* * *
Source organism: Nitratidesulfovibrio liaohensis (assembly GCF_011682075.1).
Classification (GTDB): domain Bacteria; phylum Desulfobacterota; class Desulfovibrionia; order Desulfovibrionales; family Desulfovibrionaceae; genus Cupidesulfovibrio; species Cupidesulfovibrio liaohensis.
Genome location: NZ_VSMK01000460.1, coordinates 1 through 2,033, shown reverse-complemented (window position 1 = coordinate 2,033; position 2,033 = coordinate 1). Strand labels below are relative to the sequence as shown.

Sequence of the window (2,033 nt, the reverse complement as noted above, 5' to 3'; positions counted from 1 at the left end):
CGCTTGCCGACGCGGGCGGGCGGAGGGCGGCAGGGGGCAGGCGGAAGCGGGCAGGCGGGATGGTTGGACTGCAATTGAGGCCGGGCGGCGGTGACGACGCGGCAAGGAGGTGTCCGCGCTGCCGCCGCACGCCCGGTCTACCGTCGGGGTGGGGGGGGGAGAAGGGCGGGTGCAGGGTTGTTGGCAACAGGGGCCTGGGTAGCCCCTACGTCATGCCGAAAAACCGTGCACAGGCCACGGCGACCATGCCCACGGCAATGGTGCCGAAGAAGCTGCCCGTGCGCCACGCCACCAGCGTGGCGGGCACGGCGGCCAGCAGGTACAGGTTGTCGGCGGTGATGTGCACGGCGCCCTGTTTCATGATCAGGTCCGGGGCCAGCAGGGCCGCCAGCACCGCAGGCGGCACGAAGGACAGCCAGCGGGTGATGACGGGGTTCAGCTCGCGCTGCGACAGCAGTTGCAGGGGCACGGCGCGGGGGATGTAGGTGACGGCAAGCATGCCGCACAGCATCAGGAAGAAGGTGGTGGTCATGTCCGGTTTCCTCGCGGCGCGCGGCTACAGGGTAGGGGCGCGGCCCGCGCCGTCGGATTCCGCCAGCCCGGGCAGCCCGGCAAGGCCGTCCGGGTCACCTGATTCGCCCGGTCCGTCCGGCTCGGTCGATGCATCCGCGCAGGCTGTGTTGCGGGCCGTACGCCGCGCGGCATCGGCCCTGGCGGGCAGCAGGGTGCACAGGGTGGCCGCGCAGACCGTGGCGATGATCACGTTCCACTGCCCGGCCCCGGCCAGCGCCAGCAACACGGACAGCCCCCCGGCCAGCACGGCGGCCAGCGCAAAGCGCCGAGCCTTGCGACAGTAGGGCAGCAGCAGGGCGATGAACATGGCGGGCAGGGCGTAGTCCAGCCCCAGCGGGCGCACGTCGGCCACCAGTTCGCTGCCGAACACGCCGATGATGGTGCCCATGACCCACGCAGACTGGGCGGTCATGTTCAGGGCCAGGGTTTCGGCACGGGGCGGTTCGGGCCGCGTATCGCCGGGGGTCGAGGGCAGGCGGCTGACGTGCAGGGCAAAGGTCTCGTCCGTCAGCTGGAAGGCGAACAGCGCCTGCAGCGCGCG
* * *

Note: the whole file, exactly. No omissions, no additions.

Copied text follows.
Source organism: Nitratidesulfovibrio liaohensis (assembly GCF_011682075.1).
Classification (GTDB): domain Bacteria; phylum Desulfobacterota; class Desulfovibrionia; order Desulfovibrionales; family Desulfovibrionaceae; genus Cupidesulfovibrio; species Cupidesulfovibrio liaohensis.
Genome location: NZ_VSMK01000460.1, coordinates 1 through 2,033, shown reverse-complemented (window position 1 = coordinate 2,033; position 2,033 = coordinate 1). Strand labels below are relative to the sequence as shown.

Sequence of the window (2,033 nt, the reverse complement as noted above, 5' to 3'; positions counted from 1 at the left end):
CGCTTGCCGACGCGGGCGGGCGGAGGGCGGCAGGGGGCAGGCGGAAGCGGGCAGGCGGGATGGTTGGACTGCAATTGAGGCCGGGCGGCGGTGACGACGCGGCAAGGAGGTGTCCGCGCTGCCGCCGCACGCCCGGTCTACCGTCGGGGTGGGGGGGGGAGAAGGGCGGGTGCAGGGTTGTTGGCAACAGGGGCCTGGGTAGCCCCTACGTCATGCCGAAAAACCGTGCACAGGCCACGGCGACCATGCCCACGGCAATGGTGCCGAAGAAGCTGCCCGTGCGCCACGCCACCAGCGTGGCGGGCACGGCGGCCAGCAGGTACAGGTTGTCGGCGGTGATGTGCACGGCGCCCTGTTTCATGATCAGGTCCGGGGCCAGCAGGGCCGCCAGCACCGCAGGCGGCACGAAGGACAGCCAGCGGGTGATGACGGGGTTCAGCTCGCGCTGCGACAGCAGTTGCAGGGGCACGGCGCGGGGGATGTAGGTGACGGCAAGCATGCCGCACAGCATCAGGAAGAAGGTGGTGGTCATGTCCGGTTTCCTCGCGGCGCGCGGCTACAGGGTAGGGGCGCGGCCCGCGCCGTCGGATTCCGCCAGCCCGGGCAGCCCGGCAAGGCCGTCCGGGTCACCTGATTCGCCCGGTCCGTCCGGCTCGGTCGATGCATCCGCGCAGGCTGTGTTGCGGGCCGTACGCCGCGCGGCATCGGCCCTGGCGGGCAGCAGGGTGCACAGGGTGGCCGCGCAGACCGTGGCGATGATCACGTTCCACTGCCCGGCCCCGGCCAGCGCCAGCAACACGGACAGCCCCCCGGCCAGCACGGCGGCCAGCGCAAAGCGCCGAGCCTTGCGACAGTAGGGCAGCAGCAGGGCGATGAACATGGCGGGCAGGGCGTAGTCCAGCCCCAGCGGGCGCACGTCGGCCACCAGTTCGCTGCCGAACACGCCGATGATGGTGCCCATGACCCACGCAGACTGGGCGGTCATGTTCAGGGCCAGGGTTTCGGCACGGGGCGGTTCGGGCCGCGTATCGCCGGGGGTCGAGGGCAGGCGGCTGACGTGCAGGGCAAAGGTCTCGTCCGTCAGCTGGAAGGCGAACAGCGCCTGCAGCGCGCG